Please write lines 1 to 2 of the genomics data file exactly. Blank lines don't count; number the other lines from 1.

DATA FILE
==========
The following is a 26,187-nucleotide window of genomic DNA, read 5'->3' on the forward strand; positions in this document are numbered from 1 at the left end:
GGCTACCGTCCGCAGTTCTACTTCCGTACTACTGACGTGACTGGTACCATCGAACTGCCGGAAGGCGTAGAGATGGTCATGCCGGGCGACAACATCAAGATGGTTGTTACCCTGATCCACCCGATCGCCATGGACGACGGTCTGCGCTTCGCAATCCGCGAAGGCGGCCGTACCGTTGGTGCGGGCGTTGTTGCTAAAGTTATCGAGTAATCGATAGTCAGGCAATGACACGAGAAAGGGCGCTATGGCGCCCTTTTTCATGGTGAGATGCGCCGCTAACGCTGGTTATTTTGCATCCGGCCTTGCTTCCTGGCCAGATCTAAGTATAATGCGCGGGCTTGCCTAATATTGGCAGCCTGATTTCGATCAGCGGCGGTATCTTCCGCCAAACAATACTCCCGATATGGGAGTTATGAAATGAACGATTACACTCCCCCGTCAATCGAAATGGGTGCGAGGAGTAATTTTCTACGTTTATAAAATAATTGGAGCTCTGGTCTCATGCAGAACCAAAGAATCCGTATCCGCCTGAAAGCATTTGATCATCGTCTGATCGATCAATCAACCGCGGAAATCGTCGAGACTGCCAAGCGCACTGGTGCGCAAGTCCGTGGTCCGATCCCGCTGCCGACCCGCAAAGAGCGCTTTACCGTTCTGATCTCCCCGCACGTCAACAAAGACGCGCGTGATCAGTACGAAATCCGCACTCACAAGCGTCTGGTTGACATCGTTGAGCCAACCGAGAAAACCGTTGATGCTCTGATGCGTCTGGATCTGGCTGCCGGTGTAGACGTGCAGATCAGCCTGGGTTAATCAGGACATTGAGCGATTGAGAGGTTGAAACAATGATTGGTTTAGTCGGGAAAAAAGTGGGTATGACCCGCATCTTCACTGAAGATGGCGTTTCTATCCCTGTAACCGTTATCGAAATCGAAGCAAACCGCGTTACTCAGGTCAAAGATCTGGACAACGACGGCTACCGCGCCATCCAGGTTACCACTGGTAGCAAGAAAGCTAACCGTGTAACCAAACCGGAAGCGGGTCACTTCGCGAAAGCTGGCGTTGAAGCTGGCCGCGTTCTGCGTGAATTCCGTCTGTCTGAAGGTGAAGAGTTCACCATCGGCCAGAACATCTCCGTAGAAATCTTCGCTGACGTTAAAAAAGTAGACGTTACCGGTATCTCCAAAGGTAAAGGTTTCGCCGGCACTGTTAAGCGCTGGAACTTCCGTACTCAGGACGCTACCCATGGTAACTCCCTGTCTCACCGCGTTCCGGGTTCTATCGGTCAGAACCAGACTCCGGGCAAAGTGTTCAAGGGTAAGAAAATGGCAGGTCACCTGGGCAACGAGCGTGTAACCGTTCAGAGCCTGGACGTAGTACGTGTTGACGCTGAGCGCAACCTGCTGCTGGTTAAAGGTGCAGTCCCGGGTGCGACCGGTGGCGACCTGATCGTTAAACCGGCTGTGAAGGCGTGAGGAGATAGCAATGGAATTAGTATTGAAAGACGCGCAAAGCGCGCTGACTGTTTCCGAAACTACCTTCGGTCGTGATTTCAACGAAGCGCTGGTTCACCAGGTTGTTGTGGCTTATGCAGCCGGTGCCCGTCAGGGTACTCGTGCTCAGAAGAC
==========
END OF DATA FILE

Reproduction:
The following is a 26,187-nucleotide window of genomic DNA, read 5'->3' on the forward strand; positions in this document are numbered from 1 at the left end:
GGCTACCGTCCGCAGTTCTACTTCCGTACTACTGACGTGACTGGTACCATCGAACTGCCGGAAGGCGTAGAGATGGTCATGCCGGGCGACAACATCAAGATGGTTGTTACCCTGATCCACCCGATCGCCATGGACGACGGTCTGCGCTTCGCAATCCGCGAAGGCGGCCGTACCGTTGGTGCGGGCGTTGTTGCTAAAGTTATCGAGTAATCGATAGTCAGGCAATGACACGAGAAAGGGCGCTATGGCGCCCTTTTTCATGGTGAGATGCGCCGCTAACGCTGGTTATTTTGCATCCGGCCTTGCTTCCTGGCCAGATCTAAGTATAATGCGCGGGCTTGCCTAATATTGGCAGCCTGATTTCGATCAGCGGCGGTATCTTCCGCCAAACAATACTCCCGATATGGGAGTTATGAAATGAACGATTACACTCCCCCGTCAATCGAAATGGGTGCGAGGAGTAATTTTCTACGTTTATAAAATAATTGGAGCTCTGGTCTCATGCAGAACCAAAGAATCCGTATCCGCCTGAAAGCATTTGATCATCGTCTGATCGATCAATCAACCGCGGAAATCGTCGAGACTGCCAAGCGCACTGGTGCGCAAGTCCGTGGTCCGATCCCGCTGCCGACCCGCAAAGAGCGCTTTACCGTTCTGATCTCCCCGCACGTCAACAAAGACGCGCGTGATCAGTACGAAATCCGCACTCACAAGCGTCTGGTTGACATCGTTGAGCCAACCGAGAAAACCGTTGATGCTCTGATGCGTCTGGATCTGGCTGCCGGTGTAGACGTGCAGATCAGCCTGGGTTAATCAGGACATTGAGCGATTGAGAGGTTGAAACAATGATTGGTTTAGTCGGGAAAAAAGTGGGTATGACCCGCATCTTCACTGAAGATGGCGTTTCTATCCCTGTAACCGTTATCGAAATCGAAGCAAACCGCGTTACTCAGGTCAAAGATCTGGACAACGACGGCTACCGCGCCATCCAGGTTACCACTGGTAGCAAGAAAGCTAACCGTGTAACCAAACCGGAAGCGGGTCACTTCGCGAAAGCTGGCGTTGAAGCTGGCCGCGTTCTGCGTGAATTCCGTCTGTCTGAAGGTGAAGAGTTCACCATCGGCCAGAACATCTCCGTAGAAATCTTCGCTGACGTTAAAAAAGTAGACGTTACCGGTATCTCCAAAGGTAAAGGTTTCGCCGGCACTGTTAAGCGCTGGAACTTCCGTACTCAGGACGCTACCCATGGTAACTCCCTGTCTCACCGCGTTCCGGGTTCTATCGGTCAGAACCAGACTCCGGGCAAAGTGTTCAAGGGTAAGAAAATGGCAGGTCACCTGGGCAACGAGCGTGTAACCGTTCAGAGCCTGGACGTAGTACGTGTTGACGCTGAGCGCAACCTGCTGCTGGTTAAAGGTGCAGTCCCGGGTGCGACCGGTGGCGACCTGATCGTTAAACCGGCTGTGAAGGCGTGAGGAGATAGCAATGGAATTAGTATTGAAAGACGCGCAAAGCGCGCTGACTGTTTCCGAAACTACCTTCGGTCGTGATTTCAACGAAGCGCTGGTTCACCAGGTTGTTGTGGCTTATGCAGCCGGTGCCCGTCAGGGTACTCGTGCTCAGAAGAC